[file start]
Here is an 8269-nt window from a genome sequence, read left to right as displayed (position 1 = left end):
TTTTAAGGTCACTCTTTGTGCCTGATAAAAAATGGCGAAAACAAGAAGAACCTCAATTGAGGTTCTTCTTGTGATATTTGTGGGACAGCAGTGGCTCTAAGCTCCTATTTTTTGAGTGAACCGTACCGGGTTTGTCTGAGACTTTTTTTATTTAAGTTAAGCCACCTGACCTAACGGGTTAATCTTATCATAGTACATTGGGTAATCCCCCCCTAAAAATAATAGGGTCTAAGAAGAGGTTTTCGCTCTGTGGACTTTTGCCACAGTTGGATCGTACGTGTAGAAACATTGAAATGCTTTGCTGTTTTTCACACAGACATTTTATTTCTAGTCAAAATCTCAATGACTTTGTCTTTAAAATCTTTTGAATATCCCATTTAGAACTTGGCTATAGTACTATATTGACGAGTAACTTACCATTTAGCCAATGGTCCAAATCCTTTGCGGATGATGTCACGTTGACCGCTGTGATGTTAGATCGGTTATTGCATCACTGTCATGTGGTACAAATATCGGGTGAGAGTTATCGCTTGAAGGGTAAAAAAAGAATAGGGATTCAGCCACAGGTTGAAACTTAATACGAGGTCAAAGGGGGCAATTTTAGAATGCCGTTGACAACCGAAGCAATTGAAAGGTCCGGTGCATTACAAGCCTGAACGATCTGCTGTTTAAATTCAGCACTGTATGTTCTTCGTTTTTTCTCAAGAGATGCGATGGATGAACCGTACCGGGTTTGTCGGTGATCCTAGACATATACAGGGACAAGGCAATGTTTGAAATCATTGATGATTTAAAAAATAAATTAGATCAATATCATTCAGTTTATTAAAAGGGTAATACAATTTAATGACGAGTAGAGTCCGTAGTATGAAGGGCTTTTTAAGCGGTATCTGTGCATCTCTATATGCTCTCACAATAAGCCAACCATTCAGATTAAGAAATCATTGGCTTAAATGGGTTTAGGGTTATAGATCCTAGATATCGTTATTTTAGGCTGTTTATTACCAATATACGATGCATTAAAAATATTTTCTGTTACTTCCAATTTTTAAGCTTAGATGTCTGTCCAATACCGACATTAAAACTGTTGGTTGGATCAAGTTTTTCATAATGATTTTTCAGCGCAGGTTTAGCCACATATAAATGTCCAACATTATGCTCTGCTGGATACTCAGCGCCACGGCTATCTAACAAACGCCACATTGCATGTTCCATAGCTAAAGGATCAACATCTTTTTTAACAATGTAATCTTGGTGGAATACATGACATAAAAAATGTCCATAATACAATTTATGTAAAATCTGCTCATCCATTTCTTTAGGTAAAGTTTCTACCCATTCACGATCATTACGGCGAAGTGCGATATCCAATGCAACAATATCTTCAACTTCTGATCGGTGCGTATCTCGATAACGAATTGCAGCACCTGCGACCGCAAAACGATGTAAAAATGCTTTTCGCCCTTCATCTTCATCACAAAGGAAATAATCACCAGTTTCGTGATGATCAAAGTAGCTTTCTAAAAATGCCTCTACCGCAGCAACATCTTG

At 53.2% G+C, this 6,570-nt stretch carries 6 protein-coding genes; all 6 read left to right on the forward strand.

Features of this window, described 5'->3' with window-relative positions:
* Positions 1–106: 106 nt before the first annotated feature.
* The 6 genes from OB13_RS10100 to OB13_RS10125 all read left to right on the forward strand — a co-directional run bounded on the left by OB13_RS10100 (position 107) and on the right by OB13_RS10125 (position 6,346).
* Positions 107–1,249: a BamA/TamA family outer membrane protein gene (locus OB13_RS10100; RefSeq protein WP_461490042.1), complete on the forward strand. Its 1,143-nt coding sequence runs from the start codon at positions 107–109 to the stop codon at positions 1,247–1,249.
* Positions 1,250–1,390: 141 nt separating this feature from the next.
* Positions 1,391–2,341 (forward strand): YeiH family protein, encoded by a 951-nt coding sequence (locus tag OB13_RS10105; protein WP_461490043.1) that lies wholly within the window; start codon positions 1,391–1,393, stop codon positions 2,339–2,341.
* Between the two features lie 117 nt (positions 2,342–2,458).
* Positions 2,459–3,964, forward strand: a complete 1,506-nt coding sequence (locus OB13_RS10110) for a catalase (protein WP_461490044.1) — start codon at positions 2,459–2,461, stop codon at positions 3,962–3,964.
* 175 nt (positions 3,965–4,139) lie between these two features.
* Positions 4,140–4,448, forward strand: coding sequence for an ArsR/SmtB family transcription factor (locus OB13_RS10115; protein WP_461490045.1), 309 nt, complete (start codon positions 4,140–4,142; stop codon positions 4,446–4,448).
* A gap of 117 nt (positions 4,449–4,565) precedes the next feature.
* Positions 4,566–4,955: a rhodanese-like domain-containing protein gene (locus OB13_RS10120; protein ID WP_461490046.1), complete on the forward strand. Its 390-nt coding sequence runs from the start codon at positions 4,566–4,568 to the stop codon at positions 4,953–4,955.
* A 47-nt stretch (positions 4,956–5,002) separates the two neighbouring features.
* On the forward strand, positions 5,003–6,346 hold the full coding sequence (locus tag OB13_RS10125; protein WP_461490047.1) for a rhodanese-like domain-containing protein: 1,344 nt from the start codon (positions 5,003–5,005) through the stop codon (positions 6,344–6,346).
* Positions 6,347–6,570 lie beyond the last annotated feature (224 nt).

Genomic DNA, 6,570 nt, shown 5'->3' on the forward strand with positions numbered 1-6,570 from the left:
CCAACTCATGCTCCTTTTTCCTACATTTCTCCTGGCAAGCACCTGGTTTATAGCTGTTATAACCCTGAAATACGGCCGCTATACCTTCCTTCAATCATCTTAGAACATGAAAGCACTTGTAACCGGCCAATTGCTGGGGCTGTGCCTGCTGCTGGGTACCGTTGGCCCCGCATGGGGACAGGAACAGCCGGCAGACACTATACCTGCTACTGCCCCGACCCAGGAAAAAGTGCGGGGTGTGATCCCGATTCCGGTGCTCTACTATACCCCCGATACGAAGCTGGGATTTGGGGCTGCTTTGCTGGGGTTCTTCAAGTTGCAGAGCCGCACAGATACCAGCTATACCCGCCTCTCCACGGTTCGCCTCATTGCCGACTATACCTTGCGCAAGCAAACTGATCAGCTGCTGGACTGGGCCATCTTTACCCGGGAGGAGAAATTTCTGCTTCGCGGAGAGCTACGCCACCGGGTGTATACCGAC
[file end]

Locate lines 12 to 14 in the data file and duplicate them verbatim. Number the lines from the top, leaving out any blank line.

* 175 nt (positions 3,965–4,139) lie between these two features.
* Positions 4,140–4,448, forward strand: coding sequence for an ArsR/SmtB family transcription factor (locus OB13_RS10115; protein WP_461490045.1), 309 nt, complete (start codon positions 4,140–4,142; stop codon positions 4,446–4,448).
* A gap of 117 nt (positions 4,449–4,565) precedes the next feature.